2005 Ducati ST4s | Two-Wheel Remedy for Gathering Moss
So many roads, so little time. The thought remains omnipresent as I reluctantly descend the Coast Highway from Big Sur, heading back toward southern California on a 2005 Ducati ST4s. I’m in a magical nether zone along the ragged coastline—miles from any town or cell tower— where the route becomes a seemingly endless ribbon of smooth asphalt. It’s a rider’s paradise.Although this trip is far from over, notions of the next journey cross my mind, errant thoughts inspired by the sport touring Ducati ST4s that has brought me to the beauty and solitude of this legendary stretch of two-lane road.
[Visit the Ultimate Motorcycling Retro Reviews Page]Few motorcycles blend sportbike performance and touring capabilities with the élan of the stylish ST4s. Borrowing a proven platform of chassis and engine design from its World Superbike Championship-winning brethren—the 996, 998 and the 999— the ST4s is, ultimately, a sportbike designed for long-haul comfort. No better combination exists for the sport-minded traveler.Exceptional handling characteristics come courtesy of its superbike-derived trellis frame, and the full bodywork and windscreen divert turbulence encountered above 60 mph, forcing air around both the rider and passenger. Though fully capable of long-distance travel on arrow-straight American interstates, the ST4s has European sensibilities even better suited to the winding routes that snake off from main thoroughfares. It’s hard not to fall in love with the Ducati if you have a penchant for back roads and enjoy a bit of spirited riding.A lithe, accessible machine, the ST4s cuts a sleek, narrow profile—thanks in part to the compact 996cc Desmoquattro L-twin engine—and weighs in at a claimed 454 pounds dry. The big bore twin powerplant delivers 121 hp at 8750 rpm—more than enough to handle a rider with passenger and fully loaded bags—as a Marelli electronic, computer-controlled fuel injection system with a 50mm throttle body feeds the mighty L-twin engine.Risking the wrath of the devout, Ducati abandoned its classic dry clutch—source of Ducati’s famed metallic rattle—in favor of a wet unit. The new oil-bathed clutch is quieter and requires less lever pull—both attributes that serve a touring machine well, albeit at the cost of that rattle we all love. A precise and solid six-speed transmission carries power to the rear wheel via chain final drive.The fully adjustable Öhlins rear shock and Showa inverted forks contribute to the Ducati’s pleasant manners. The rear shock can be easily adjusted for a variety of loads—riding solo, with a passenger, and with or without bags. However configured—whether going it alone or with a passenger and fully loaded—the ST4s is precise and predictable.The Showa forks are hefty 43mm diameter units with TiN treatment (technology borrowed from Ducati’s race bikes) that reduces the friction of the sliding tubes and results in a smoother ride. The bike is effortless to ride, so the longer a string of twists and turns you can weave together, the better.To aid braking performance from dual 320mm semi-floating front discs and four-piston calipers, the ST4s is available with optional ABS. I am not usually a fan of the unnatural feel some ABS-equipped bikes exhibit, but the Ducati system works exceptionally well without any adverse (read: abnormal) reactions. The engineers at Ducati tuned the ST4s’s ABS to better suit the type of aggressive riding the bike was intended for, and the system can be turned off.However, with a touring machine you are likely to find yourself riding unfamiliar roads and, at times, in less-then-ideal weather conditions. In that regard, ABS becomes not only a welcome touch but, in a moment of panic braking, a highly effective tool in avoiding potential disaster.As can be expected with Ducati, each component is first rate. Five-spoke light alloy wheels, clutch and brake levers, light switches and paint details are all beautifully finished. The electronic instrument panel includes a speedometer, a clock and a water temperature gauge, as well as a low fuel warning light that warns you well in advance. The tank’s healthy 5.5-gallon capacity includes a 1.5-gallon reserve good for about 50 miles even after the light comes on. The gauge also calculates average consumption and remaining distance.Derived from Ducati’s impressive line of racing bikes with direct carry-overs in engineering, the 2005 Ducati ST4s is a capable mount that leaves nothing to be desired in the handling or powerplant departments.By spreading out the cockpit, lowering the footpegs, and raising the handlebars, Ducati delivers a comfortable motorcycle that will not fatigue the rider and passenger over multiple days in the saddle. Ride the 2005 Ducati ST4s and you, too, might start planning future trips before the one you’re on is over.What rider doesn’t love a look back at the motorcycles that preceded today’s tech-savvy creations? Welcome to the Ultimate Motorcycling retro review archives; we’re revisiting some of our favorite reviews from year’s past, highlighting the machines that laid the rubber for what’s on the today’s showroom floors. Enjoy. – Ron Lieback, ed.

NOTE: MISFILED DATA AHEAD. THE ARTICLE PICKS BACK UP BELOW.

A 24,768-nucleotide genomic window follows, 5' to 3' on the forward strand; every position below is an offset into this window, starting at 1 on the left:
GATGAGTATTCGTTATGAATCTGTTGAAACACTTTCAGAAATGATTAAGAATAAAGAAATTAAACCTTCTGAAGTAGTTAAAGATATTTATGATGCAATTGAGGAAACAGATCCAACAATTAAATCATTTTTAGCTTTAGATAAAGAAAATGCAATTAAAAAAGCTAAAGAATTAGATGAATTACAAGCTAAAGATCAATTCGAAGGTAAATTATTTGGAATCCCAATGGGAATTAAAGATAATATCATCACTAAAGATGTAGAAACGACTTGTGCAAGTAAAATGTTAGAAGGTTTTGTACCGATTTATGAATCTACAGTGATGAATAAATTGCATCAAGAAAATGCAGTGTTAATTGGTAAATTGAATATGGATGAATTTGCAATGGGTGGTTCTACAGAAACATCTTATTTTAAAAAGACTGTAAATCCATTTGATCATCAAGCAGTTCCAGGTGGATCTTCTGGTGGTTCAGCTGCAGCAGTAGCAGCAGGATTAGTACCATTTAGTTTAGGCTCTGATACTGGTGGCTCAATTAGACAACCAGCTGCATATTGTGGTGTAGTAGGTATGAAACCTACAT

Hello everyone and welcome once again to Motos and Friends, the weekly podcast brought to you by Ultimate Motorcycling. My name is Arthur Coldwells.
Motos and Friends is brought to you by Yamaha. You can check out the amazing YZF-R7 at your local Yamaha dealer, or of course at YamahaMotorsports.com. The YZF-R7 is an amazing supersport machine that is comfortable too!
In this week’s first segment, Editor Don Williams takes the smallest BMW ADV bike on an urban adventure in Los Angeles. The BMW G 310 GS is a full size motorcycle with a modest engine, so of course we wonder if it is a little too underpowered and might struggle. Don put it through its paces and gives us his take.
In the second segment, Neale Bayly and Kiran Ridley have returned from the Ukraine to Paris where Kiran is based.
Kiran is an award winning photojournalist, and as an accomplished documentarian, he has covered stories as diverse as drug smuggling around the Mexican border, to the devastation of the Australian Bush Fires, to the tragedy of the Mediterranean migration crisis. Neale and Kiran reminisce about their motorcycle adventure in the Ukraine, and their observations and experiences with the incredibly resilient people of Ukraine, who have been put through such brutal hardship.